Still, students on the MV World Odyssey found things quieter than normal. Alden Southall, said Dubrovnik wasn’t completely closed but that the low tourist season mixed with covid restrictions made the city quieter than normal.

"It felt like everyone in Dubrovnik was just Semester at Sea students, which seemed weird because I know Dubrovnik is known for being a really touristy city," said Southall. "Everything seemed to be closed by 10 and you’re supposed to wear your mask outside but it didn’t seem like people followed it that closely."

COVID culture shock

Another Semester at Sea student, Jafet Alfaro, said it was strange to see how rigorously some EU countries enforced COVID-19 regulations compared to the U.S.

"I go to university in Oklahoma and nobody is wearing masks and everything is open,” he said. “It was weird to go all over Europe and see that people are a lot more strict."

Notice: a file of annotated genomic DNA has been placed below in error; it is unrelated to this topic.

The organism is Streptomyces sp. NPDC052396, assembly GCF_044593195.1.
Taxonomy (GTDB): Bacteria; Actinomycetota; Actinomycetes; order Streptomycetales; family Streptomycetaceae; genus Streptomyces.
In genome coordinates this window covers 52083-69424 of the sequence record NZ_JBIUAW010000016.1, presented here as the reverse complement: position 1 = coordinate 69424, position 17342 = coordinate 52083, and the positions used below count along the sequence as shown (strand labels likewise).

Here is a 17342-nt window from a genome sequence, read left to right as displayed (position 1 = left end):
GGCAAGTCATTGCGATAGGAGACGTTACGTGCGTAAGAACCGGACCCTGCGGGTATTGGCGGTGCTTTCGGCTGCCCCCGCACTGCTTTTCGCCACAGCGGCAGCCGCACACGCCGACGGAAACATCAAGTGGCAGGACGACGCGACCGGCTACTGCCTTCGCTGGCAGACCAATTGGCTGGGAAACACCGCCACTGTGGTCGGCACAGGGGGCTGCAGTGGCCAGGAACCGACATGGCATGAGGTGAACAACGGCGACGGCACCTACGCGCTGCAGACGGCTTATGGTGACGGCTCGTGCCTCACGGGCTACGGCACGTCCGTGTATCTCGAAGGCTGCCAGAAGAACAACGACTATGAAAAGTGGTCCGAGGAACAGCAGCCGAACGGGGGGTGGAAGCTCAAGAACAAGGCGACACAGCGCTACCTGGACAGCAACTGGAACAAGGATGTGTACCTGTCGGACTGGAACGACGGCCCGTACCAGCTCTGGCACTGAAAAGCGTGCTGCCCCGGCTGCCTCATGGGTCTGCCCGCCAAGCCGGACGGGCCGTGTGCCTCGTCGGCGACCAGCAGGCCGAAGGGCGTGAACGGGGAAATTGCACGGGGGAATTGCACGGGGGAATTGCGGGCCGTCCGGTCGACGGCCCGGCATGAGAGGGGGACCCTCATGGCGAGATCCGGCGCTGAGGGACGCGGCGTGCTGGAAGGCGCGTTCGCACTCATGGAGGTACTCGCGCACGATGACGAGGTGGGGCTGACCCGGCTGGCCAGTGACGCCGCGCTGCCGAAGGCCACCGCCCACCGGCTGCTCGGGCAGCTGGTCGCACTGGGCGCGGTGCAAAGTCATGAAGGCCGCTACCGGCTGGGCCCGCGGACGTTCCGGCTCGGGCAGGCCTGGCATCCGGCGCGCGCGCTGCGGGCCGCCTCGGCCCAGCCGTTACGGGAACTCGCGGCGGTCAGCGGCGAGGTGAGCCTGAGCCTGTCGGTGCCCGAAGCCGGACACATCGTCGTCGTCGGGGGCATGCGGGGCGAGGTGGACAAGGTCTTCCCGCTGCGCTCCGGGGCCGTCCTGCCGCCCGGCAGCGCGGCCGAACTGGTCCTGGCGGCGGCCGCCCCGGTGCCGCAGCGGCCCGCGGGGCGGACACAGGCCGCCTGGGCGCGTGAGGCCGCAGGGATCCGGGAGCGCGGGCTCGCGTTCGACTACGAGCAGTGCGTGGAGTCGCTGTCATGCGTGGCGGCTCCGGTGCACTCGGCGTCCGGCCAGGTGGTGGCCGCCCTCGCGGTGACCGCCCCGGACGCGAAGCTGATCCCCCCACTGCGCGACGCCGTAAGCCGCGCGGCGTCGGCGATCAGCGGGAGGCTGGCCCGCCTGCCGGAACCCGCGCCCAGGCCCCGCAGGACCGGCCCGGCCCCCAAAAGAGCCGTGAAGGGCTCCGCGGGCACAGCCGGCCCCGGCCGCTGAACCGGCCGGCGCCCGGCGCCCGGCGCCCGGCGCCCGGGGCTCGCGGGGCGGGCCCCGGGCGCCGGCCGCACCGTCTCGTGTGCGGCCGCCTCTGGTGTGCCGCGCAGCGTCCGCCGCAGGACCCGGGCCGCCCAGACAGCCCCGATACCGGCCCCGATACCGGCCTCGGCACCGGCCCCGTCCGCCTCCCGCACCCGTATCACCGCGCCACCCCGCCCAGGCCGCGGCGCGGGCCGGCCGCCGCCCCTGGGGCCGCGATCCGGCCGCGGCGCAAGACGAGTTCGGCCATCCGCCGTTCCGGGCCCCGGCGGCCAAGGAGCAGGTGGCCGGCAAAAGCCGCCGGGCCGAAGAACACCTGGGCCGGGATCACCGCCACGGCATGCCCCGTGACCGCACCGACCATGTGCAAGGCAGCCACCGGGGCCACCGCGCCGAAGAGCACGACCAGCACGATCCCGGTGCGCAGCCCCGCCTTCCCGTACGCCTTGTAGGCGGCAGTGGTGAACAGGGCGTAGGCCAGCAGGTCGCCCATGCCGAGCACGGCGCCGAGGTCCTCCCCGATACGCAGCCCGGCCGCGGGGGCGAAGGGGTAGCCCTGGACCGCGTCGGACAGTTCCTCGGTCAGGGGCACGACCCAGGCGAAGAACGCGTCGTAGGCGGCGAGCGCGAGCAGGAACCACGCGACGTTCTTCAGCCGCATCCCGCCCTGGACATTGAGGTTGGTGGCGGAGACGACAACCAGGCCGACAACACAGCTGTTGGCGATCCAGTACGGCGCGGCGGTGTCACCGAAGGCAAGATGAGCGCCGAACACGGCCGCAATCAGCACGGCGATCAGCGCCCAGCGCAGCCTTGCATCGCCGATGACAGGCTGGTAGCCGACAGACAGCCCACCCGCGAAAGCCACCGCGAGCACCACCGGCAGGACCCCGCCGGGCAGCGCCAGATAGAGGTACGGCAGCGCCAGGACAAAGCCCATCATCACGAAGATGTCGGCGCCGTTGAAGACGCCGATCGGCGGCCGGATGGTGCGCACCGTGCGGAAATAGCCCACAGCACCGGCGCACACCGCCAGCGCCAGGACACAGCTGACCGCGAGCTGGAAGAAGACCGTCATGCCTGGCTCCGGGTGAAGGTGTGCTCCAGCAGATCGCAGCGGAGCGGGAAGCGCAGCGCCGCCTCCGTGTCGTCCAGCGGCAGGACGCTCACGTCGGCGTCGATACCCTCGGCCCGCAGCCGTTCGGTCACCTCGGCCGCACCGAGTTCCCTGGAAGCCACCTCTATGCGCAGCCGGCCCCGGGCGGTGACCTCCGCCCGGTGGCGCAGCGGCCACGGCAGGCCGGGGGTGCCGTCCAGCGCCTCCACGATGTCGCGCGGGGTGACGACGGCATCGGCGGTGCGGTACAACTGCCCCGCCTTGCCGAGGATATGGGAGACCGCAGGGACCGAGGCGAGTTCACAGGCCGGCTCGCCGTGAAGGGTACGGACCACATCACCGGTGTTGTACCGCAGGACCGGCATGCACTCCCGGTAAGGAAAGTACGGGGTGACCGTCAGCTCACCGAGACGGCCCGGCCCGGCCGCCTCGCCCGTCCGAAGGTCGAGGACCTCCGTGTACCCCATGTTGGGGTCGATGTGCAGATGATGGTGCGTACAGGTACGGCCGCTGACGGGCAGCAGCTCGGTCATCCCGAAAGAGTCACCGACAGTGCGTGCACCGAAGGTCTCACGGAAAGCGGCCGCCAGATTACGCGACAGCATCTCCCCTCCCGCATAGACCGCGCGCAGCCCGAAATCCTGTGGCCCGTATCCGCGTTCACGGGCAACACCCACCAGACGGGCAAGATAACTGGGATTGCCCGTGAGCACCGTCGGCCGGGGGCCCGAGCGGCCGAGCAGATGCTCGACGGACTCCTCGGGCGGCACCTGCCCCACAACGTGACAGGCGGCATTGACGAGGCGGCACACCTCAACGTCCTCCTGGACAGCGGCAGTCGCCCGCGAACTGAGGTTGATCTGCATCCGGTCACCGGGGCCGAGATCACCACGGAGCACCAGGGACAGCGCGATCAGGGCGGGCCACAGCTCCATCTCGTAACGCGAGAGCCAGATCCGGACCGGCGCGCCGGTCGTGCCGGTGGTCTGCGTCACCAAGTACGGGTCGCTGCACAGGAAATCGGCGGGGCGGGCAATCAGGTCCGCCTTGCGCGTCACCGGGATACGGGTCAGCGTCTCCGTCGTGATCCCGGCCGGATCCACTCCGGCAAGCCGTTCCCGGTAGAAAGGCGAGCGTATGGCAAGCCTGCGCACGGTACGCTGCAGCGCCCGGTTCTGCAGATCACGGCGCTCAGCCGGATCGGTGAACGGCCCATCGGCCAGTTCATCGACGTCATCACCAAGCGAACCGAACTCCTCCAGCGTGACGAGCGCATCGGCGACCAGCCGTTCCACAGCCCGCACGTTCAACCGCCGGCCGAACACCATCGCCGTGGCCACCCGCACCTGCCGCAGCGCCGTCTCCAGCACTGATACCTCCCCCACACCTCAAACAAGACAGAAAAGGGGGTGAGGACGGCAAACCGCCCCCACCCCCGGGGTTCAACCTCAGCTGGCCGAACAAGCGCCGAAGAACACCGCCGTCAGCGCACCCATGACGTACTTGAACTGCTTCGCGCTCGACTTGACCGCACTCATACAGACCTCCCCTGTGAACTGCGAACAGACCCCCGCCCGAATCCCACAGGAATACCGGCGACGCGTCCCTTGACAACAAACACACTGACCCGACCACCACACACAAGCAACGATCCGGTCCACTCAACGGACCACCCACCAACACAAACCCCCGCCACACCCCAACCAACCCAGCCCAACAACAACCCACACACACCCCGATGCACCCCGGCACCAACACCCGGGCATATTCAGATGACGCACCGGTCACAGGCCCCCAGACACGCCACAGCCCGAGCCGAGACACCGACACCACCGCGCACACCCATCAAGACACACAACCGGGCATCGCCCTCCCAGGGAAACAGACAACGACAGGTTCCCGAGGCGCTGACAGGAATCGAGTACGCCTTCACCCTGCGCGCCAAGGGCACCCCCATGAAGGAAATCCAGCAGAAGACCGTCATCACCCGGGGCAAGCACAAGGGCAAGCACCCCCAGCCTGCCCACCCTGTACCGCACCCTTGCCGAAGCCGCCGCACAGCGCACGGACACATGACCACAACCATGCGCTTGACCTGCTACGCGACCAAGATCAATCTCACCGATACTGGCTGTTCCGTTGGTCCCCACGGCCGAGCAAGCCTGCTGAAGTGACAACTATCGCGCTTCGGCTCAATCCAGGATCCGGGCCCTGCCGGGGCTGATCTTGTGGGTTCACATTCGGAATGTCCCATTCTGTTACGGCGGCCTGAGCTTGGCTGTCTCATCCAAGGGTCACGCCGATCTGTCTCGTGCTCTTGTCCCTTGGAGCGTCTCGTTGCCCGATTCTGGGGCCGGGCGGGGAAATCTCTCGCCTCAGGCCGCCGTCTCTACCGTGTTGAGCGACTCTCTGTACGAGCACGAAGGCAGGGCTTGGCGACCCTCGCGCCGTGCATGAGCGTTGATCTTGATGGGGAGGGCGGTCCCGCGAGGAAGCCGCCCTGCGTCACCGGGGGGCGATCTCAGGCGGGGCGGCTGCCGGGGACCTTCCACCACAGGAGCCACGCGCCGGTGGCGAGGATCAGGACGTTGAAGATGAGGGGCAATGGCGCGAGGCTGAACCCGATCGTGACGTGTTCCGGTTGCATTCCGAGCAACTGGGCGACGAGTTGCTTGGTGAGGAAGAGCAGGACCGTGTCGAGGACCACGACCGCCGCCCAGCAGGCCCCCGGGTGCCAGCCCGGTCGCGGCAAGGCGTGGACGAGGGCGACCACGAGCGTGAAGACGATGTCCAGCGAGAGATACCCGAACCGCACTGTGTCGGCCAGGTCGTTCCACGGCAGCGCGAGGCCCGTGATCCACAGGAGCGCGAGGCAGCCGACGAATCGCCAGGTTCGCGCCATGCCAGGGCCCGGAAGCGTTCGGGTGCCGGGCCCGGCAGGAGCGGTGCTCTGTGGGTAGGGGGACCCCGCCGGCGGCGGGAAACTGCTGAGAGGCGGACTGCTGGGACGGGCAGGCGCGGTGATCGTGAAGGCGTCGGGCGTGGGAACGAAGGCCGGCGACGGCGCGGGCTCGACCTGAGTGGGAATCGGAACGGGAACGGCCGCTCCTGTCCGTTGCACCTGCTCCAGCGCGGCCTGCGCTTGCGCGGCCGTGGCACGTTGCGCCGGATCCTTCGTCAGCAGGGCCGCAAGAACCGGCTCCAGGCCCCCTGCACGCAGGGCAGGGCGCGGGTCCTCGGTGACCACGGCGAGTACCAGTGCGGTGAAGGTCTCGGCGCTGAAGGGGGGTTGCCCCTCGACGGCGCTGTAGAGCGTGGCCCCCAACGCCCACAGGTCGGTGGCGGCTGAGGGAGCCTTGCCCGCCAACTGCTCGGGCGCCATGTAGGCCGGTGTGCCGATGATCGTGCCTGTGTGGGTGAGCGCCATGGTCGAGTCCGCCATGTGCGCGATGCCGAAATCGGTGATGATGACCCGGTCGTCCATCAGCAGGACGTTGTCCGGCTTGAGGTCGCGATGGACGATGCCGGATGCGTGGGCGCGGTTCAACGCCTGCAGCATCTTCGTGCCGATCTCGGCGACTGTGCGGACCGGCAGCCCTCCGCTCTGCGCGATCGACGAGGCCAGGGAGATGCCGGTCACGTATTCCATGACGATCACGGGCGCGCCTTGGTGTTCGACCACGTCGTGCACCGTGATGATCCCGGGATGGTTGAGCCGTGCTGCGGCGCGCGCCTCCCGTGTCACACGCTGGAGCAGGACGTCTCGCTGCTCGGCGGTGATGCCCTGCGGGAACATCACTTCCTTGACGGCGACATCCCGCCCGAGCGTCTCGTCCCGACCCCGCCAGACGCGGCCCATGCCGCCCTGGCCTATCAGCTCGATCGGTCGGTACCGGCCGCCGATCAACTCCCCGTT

Birgit Trauer, who teaches Recreation and Tourism on Semester at Sea, said the economy in Malta and Croatia are recovering, but at a much slower rate than most places around the U.S. She also said she believes smaller countries like these need to find a way to live with the pandemic and return to normal life to save their economy.

While neither Malta nor Croatia have any mandatory closures of public spaces, business closures have naturally happened on their own as a result of a lack of tourism in areas like Valletta and Dubrovnik.

A year of unemployment

In the Croatian seaside city of Dubrovnik Stefan Jakovljević said he and his co-workers at Prijeko, a fine dining restaurant, were out of work for a year.

"It was tough not going to work but our government gave us some money to survive off of while the pandemic was still going at the beginning of it," Jakovljević said. "No restaurants were able to work because there were no tourists anymore."